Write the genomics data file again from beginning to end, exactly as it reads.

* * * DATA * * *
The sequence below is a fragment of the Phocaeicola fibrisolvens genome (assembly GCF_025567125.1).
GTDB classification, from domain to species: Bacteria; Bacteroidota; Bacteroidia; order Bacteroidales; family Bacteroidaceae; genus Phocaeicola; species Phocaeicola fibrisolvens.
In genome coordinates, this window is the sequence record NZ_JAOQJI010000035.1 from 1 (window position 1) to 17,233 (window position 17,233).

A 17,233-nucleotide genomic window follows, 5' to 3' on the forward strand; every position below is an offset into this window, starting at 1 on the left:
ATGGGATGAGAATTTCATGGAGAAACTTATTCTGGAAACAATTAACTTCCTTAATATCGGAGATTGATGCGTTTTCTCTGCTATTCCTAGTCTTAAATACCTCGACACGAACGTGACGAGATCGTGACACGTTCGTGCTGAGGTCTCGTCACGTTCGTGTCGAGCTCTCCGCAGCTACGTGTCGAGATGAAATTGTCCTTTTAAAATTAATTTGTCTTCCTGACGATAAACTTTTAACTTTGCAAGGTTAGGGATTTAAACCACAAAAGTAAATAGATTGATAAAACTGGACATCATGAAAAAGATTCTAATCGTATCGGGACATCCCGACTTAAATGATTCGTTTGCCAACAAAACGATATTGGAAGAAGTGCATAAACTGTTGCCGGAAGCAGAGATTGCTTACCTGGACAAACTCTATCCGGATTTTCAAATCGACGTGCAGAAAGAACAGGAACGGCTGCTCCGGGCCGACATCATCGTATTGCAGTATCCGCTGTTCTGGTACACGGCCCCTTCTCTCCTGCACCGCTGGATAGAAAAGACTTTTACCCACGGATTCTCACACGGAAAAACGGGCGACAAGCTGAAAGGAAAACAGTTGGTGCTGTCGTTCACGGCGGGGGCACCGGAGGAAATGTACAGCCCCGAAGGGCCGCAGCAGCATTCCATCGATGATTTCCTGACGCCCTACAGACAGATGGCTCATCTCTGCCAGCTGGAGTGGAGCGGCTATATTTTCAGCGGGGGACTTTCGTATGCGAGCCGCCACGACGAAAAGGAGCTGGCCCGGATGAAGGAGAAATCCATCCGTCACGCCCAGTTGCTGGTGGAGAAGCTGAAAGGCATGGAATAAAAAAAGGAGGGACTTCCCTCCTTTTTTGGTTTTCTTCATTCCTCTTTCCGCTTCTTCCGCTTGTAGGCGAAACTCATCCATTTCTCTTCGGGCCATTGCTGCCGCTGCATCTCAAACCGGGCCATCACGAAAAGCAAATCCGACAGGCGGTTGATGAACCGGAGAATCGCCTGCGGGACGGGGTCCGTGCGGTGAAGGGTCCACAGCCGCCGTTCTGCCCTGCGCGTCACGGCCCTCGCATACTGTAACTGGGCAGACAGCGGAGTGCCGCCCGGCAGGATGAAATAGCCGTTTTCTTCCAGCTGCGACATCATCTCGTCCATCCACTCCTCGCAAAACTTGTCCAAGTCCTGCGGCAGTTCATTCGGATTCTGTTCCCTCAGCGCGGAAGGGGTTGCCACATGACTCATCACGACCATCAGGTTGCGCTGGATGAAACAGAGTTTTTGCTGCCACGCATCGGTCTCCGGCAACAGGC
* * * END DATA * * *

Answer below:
The sequence below is a fragment of the Phocaeicola fibrisolvens genome (assembly GCF_025567125.1).
GTDB classification, from domain to species: Bacteria; Bacteroidota; Bacteroidia; order Bacteroidales; family Bacteroidaceae; genus Phocaeicola; species Phocaeicola fibrisolvens.
In genome coordinates, this window is the sequence record NZ_JAOQJI010000035.1 from 1 (window position 1) to 17,233 (window position 17,233).

A 17,233-nucleotide genomic window follows, 5' to 3' on the forward strand; every position below is an offset into this window, starting at 1 on the left:
ATGGGATGAGAATTTCATGGAGAAACTTATTCTGGAAACAATTAACTTCCTTAATATCGGAGATTGATGCGTTTTCTCTGCTATTCCTAGTCTTAAATACCTCGACACGAACGTGACGAGATCGTGACACGTTCGTGCTGAGGTCTCGTCACGTTCGTGTCGAGCTCTCCGCAGCTACGTGTCGAGATGAAATTGTCCTTTTAAAATTAATTTGTCTTCCTGACGATAAACTTTTAACTTTGCAAGGTTAGGGATTTAAACCACAAAAGTAAATAGATTGATAAAACTGGACATCATGAAAAAGATTCTAATCGTATCGGGACATCCCGACTTAAATGATTCGTTTGCCAACAAAACGATATTGGAAGAAGTGCATAAACTGTTGCCGGAAGCAGAGATTGCTTACCTGGACAAACTCTATCCGGATTTTCAAATCGACGTGCAGAAAGAACAGGAACGGCTGCTCCGGGCCGACATCATCGTATTGCAGTATCCGCTGTTCTGGTACACGGCCCCTTCTCTCCTGCACCGCTGGATAGAAAAGACTTTTACCCACGGATTCTCACACGGAAAAACGGGCGACAAGCTGAAAGGAAAACAGTTGGTGCTGTCGTTCACGGCGGGGGCACCGGAGGAAATGTACAGCCCCGAAGGGCCGCAGCAGCATTCCATCGATGATTTCCTGACGCCCTACAGACAGATGGCTCATCTCTGCCAGCTGGAGTGGAGCGGCTATATTTTCAGCGGGGGACTTTCGTATGCGAGCCGCCACGACGAAAAGGAGCTGGCCCGGATGAAGGAGAAATCCATCCGTCACGCCCAGTTGCTGGTGGAGAAGCTGAAAGGCATGGAATAAAAAAAGGAGGGACTTCCCTCCTTTTTTGGTTTTCTTCATTCCTCTTTCCGCTTCTTCCGCTTGTAGGCGAAACTCATCCATTTCTCTTCGGGCCATTGCTGCCGCTGCATCTCAAACCGGGCCATCACGAAAAGCAAATCCGACAGGCGGTTGATGAACCGGAGAATCGCCTGCGGGACGGGGTCCGTGCGGTGAAGGGTCCACAGCCGCCGTTCTGCCCTGCGCGTCACGGCCCTCGCATACTGTAACTGGGCAGACAGCGGAGTGCCGCCCGGCAGGATGAAATAGCCGTTTTCTTCCAGCTGCGACATCATCTCGTCCATCCACTCCTCGCAAAACTTGTCCAAGTCCTGCGGCAGTTCATTCGGATTCTGTTCCCTCAGCGCGGAAGGGGTTGCCACATGACTCATCACGACCATCAGGTTGCGCTGGATGAAACAGAGTTTTTGCTGCCACGCATCGGTCTCCGGCAACAGGC